Guidelines for prosecutions
These guidelines provide information about the way prosecutions are conducted by Workplace Health and Safety Queensland (WHSQ). These guidelines are in accordance with section 230(3)(a) of the Work Health and Safety Act 2011 (the WHS Act).
The National Compliance and Enforcement Policy outlines the aims of compliance and enforcement as well as the tools available to work health and safety regulators. The policy also sets out general information about prosecutions, including the criteria used by regulators to determine whether or not to initiate prosecution and the timeframes for initiating such action.
The decision to prosecute (or not to prosecute) must be based upon the evidence, the law and Director of Public Prosecutions Guidelines.
It should be noted that prosecutions will continue under the Workplace Health and Safety Act 1995 for matters that occurred prior to the repeal of that Act.
Prosecutions for work health and safety laws are heard in the following courts:
- District Court for a category 1 offence
- Magistrates Court of Queensland for:
- category 2 and 3 offences
- contraventions of enforceable undertakings
- contraventions of a civil penalty provision
- all other offences.
The Executive Director and the Director, Legal and Prosecution Services, WHSQ, are delegated, on behalf of the Deputy Director-General (the Regulator), Office of Industrial Relations, to make decisions to commence prosecutions. The Executive Director is delegated with authority to authorise an inspector to take proceedings for an offence under the WHS Act.
Prosecutions for matters that are heard before the Magistrates Court of Queensland are initiated by a complaint being laid and filed with the Court's registry. WHSQ will serve a copy of the complaint and summons on the defendant. Service may be effected by way of delivery in-person or via registered post to the defendant. The summons will indicate the return date and place that the defendant is required to appear i.e. the applicable Courthouse, court room, street address, time and date.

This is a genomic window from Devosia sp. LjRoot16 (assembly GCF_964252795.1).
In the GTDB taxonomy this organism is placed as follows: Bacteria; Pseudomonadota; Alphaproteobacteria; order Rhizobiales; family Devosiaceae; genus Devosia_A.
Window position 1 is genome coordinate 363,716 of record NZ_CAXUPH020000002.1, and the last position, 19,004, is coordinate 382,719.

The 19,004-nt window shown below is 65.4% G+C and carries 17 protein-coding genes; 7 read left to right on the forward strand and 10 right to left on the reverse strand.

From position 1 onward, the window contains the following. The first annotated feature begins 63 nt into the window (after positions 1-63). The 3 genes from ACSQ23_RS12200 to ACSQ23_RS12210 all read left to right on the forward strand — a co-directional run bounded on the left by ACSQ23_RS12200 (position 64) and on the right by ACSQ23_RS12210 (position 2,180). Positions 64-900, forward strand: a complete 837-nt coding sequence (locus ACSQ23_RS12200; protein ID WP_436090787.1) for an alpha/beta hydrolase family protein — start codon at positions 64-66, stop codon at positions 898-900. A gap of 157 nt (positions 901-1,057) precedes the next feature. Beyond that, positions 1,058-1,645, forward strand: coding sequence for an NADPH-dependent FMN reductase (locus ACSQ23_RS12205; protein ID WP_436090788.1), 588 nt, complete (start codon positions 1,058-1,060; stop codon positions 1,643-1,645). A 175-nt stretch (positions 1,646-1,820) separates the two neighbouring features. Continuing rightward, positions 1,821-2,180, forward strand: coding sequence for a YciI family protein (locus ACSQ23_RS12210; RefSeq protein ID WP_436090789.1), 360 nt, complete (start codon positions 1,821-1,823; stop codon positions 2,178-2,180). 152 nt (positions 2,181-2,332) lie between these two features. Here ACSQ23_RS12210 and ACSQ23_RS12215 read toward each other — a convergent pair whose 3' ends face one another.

Prosecutions for matters that are heard before the District Court (category 1 offences) are commenced by way of indictment. These matters are referred by WHSQ to the Department of Public Prosecutions who initiate the prosecution actions.
Once the complaint has been responded to, by way of both parties presenting at the court, the court will govern the course the matter will take. This will depend on the court and what approach the parties take to the matter (e.g. if the defendant chooses to enter a guilty plea or seeks to adjourn the matter to a later date and time).
A range of direction orders may be made by the court (e.g. a direction hearing may be held and a variety of orders may be made at that time, including the exchange of material).
If the defendant enters a plea of guilty to the offence, the matter is usually set down for sentence hearing or may be heard on the date that the plea is entered. If the defendant enters a plea of not-guilty, the matter is set down for a trial/hearing.